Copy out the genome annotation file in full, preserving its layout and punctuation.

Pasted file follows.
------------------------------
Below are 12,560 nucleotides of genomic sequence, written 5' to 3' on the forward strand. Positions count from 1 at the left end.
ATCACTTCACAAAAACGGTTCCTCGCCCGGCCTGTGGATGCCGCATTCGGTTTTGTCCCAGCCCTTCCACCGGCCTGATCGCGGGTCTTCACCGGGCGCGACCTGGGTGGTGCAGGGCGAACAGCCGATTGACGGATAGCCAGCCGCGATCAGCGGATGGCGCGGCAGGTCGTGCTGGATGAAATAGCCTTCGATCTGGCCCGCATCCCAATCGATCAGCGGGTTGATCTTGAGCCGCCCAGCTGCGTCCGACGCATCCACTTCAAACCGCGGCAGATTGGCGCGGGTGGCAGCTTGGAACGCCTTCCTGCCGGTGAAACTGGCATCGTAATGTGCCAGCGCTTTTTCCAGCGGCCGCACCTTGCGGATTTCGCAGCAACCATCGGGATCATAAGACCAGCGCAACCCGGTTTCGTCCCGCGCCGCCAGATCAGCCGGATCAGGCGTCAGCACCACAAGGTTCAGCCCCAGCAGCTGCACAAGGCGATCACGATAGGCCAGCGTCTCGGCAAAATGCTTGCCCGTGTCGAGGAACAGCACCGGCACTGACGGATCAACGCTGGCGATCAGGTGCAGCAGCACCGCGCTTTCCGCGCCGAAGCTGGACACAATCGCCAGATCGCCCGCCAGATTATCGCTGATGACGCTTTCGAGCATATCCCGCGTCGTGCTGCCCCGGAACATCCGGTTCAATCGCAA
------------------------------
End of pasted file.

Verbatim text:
Below are 12,560 nucleotides of genomic sequence, written 5' to 3' on the forward strand. Positions count from 1 at the left end.
ATCACTTCACAAAAACGGTTCCTCGCCCGGCCTGTGGATGCCGCATTCGGTTTTGTCCCAGCCCTTCCACCGGCCTGATCGCGGGTCTTCACCGGGCGCGACCTGGGTGGTGCAGGGCGAACAGCCGATTGACGGATAGCCAGCCGCGATCAGCGGATGGCGCGGCAGGTCGTGCTGGATGAAATAGCCTTCGATCTGGCCCGCATCCCAATCGATCAGCGGGTTGATCTTGAGCCGCCCAGCTGCGTCCGACGCATCCACTTCAAACCGCGGCAGATTGGCGCGGGTGGCAGCTTGGAACGCCTTCCTGCCGGTGAAACTGGCATCGTAATGTGCCAGCGCTTTTTCCAGCGGCCGCACCTTGCGGATTTCGCAGCAACCATCGGGATCATAAGACCAGCGCAACCCGGTTTCGTCCCGCGCCGCCAGATCAGCCGGATCAGGCGTCAGCACCACAAGGTTCAGCCCCAGCAGCTGCACAAGGCGATCACGATAGGCCAGCGTCTCGGCAAAATGCTTGCCCGTGTCGAGGAACAGCACCGGCACTGACGGATCAACGCTGGCGATCAGGTGCAGCAGCACCGCGCTTTCCGCGCCGAAGCTGGACACAATCGCCAGATCGCCCGCCAGATTATCGCTGATGACGCTTTCGAGCATATCCCGCGTCGTGCTGCCCCGGAACATCCGGTTCAATCGCAA